Keep going, there is more to learn about memory loss.

Click here to continue the guide.

An underactive thyroid (hypothyroidism) can sometimes cause decreased memory. But it would be unusual for memory loss to be the only symptom.

Other symptoms of an underactive thyroid include:

- Constipation

- Difficulty staying warm

- Dry skin

- Fatigue

- Muscle aches

- Weight gain

Do you have any of these symptoms?

Yes, I am experiencing some of these symptoms.

No, this does not sound like me.

We have discussed many of the processes, both reversible and irreversible, that can cause memory loss. Now we come to Alzheimer's disease. We saved this for last because Alzheimer's cannot be diagnosed until other health problems and conditions have been ruled out as possible causes of memory loss.

There are two key risk factors for Alzheimer's disease:

- Being age 65 or older

- Having a parent or a sibling who developed Alzheimer's disease before age 65

Do either of these apply to you?

Yes, one or both applies to me.

No, neither applies to me.

Although these are vague symptoms that are part of many conditions, they can be signs of an underactive thyroid. Talk with your doctor about these symptoms and your concerns about your memory.

Your doctor may perform a blood test called TSH to make sure your thyroid gland is making enough thyroid hormone. If it isn't, taking thyroid medication is simple and should improve how you feel.

You are almost finished with the guide.

Click here to continue.

We have discussed many of the processes, both reversible and irreversible, that can cause memory loss. Now we come to Alzheimer's disease. We saved this for last because Alzheimer's cannot be diagnosed until other health problems and conditions have been ruled out as possible causes of memory loss.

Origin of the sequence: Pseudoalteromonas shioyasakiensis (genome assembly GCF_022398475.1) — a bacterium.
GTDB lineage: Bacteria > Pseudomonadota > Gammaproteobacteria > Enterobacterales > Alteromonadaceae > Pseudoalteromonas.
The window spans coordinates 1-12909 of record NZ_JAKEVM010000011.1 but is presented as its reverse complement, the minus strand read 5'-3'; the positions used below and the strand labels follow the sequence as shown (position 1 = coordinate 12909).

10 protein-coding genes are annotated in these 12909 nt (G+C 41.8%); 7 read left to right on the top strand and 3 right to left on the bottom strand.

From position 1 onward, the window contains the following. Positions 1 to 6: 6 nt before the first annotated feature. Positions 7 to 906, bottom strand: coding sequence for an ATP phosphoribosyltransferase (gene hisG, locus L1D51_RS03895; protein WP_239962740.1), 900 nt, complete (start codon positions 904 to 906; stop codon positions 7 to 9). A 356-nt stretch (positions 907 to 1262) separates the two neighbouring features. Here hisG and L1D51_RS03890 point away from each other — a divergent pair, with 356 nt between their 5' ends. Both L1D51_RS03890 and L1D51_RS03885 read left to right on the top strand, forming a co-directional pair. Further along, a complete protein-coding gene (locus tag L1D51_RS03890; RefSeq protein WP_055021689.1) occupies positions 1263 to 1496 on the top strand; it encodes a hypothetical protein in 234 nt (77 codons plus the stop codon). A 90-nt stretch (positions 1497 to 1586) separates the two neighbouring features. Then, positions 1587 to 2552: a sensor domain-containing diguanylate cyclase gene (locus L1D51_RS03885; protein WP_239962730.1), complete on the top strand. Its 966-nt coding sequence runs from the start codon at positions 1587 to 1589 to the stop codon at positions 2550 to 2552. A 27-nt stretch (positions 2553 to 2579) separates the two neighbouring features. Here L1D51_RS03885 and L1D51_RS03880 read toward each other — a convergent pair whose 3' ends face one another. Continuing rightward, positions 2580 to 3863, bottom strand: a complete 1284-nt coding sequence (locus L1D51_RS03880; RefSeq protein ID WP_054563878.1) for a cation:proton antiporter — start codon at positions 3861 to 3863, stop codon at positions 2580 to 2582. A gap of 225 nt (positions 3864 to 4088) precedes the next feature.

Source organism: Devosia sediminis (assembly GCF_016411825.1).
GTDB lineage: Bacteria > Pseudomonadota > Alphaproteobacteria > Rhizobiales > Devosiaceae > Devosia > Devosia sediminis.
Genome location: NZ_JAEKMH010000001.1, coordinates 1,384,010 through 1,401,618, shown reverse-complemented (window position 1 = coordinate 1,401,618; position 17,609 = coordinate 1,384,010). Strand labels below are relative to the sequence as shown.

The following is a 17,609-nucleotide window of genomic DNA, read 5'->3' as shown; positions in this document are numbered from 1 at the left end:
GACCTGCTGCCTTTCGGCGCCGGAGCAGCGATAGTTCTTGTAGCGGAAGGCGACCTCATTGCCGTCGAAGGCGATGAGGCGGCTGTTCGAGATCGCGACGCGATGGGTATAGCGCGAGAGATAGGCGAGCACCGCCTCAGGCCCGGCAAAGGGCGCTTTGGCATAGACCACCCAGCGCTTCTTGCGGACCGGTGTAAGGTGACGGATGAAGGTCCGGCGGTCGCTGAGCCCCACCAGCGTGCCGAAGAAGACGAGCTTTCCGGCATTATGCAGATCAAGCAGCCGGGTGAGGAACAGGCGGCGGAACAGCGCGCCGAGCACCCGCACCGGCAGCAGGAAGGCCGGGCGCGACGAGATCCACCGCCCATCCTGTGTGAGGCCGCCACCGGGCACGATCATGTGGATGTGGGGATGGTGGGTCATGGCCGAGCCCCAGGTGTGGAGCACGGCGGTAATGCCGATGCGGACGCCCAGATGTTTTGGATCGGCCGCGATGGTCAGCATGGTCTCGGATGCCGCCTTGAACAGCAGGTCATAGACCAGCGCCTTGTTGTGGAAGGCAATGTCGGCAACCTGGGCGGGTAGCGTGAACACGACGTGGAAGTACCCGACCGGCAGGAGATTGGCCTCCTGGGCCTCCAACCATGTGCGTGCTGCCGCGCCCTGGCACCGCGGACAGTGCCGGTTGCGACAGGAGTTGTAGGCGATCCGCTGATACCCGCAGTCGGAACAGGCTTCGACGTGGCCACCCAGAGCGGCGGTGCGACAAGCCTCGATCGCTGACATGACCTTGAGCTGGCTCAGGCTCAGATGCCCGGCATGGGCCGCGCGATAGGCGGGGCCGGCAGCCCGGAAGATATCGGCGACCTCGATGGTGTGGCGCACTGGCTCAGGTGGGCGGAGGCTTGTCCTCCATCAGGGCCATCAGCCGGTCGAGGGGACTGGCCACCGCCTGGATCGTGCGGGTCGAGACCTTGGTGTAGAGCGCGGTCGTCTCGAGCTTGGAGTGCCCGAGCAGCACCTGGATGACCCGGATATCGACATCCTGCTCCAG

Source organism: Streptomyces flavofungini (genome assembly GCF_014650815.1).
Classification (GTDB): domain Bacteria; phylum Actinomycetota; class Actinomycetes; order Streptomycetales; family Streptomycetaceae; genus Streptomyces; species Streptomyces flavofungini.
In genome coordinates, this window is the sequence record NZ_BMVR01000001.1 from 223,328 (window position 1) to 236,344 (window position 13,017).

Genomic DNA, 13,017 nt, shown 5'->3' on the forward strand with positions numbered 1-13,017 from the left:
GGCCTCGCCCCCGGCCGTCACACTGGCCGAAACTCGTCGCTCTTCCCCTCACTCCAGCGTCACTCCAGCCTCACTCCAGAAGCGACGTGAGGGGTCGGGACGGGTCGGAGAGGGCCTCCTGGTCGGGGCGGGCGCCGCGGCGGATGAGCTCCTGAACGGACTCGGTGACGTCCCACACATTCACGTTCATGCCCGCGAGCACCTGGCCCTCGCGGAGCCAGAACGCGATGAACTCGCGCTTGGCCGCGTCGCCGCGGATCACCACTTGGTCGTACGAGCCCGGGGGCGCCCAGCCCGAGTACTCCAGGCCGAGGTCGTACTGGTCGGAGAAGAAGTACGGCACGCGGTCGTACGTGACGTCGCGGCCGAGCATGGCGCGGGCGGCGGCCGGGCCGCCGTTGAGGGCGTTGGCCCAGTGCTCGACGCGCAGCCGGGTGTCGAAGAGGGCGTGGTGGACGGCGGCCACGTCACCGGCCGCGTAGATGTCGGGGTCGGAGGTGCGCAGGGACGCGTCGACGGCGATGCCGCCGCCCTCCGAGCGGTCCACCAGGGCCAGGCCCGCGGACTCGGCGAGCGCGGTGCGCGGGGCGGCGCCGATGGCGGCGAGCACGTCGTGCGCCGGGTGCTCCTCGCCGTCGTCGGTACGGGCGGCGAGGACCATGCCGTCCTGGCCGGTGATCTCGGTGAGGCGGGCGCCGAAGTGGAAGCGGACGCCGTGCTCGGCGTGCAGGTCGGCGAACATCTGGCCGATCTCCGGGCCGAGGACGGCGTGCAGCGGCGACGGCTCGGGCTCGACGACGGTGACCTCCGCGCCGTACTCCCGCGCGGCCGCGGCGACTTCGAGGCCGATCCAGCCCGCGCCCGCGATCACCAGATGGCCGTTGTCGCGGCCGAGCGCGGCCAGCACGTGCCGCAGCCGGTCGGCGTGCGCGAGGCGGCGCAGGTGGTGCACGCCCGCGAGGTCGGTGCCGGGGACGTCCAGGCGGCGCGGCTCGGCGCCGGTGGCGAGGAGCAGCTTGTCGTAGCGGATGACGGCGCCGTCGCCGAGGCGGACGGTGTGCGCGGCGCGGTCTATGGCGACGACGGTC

There are two key risk factors for Alzheimer's disease:

- Being age 65 or older

- Having a parent or a sibling who developed Alzheimer's disease before age 65

Do either of these apply to you?

Yes, one or both applies to me.

No, neither applies to me.

Age and family history are two of the major risk factors for Alzheimer's disease. So, it's less likely that your memory loss is related to this condition.

Click here to finish the guide.

Since your symptoms are more than expected for simple age-related memory loss, please call your doctor's office to arrange an appointment.

Mention any concerns we have covered and any others that you think might be related to becoming forgetful.

Alzheimer's is more common in people over age 65 and in people who have a parent or sibling with the disease. However, having a close relative who developed Alzheimer's disease does not mean that you have Alzheimer's or that you will get it.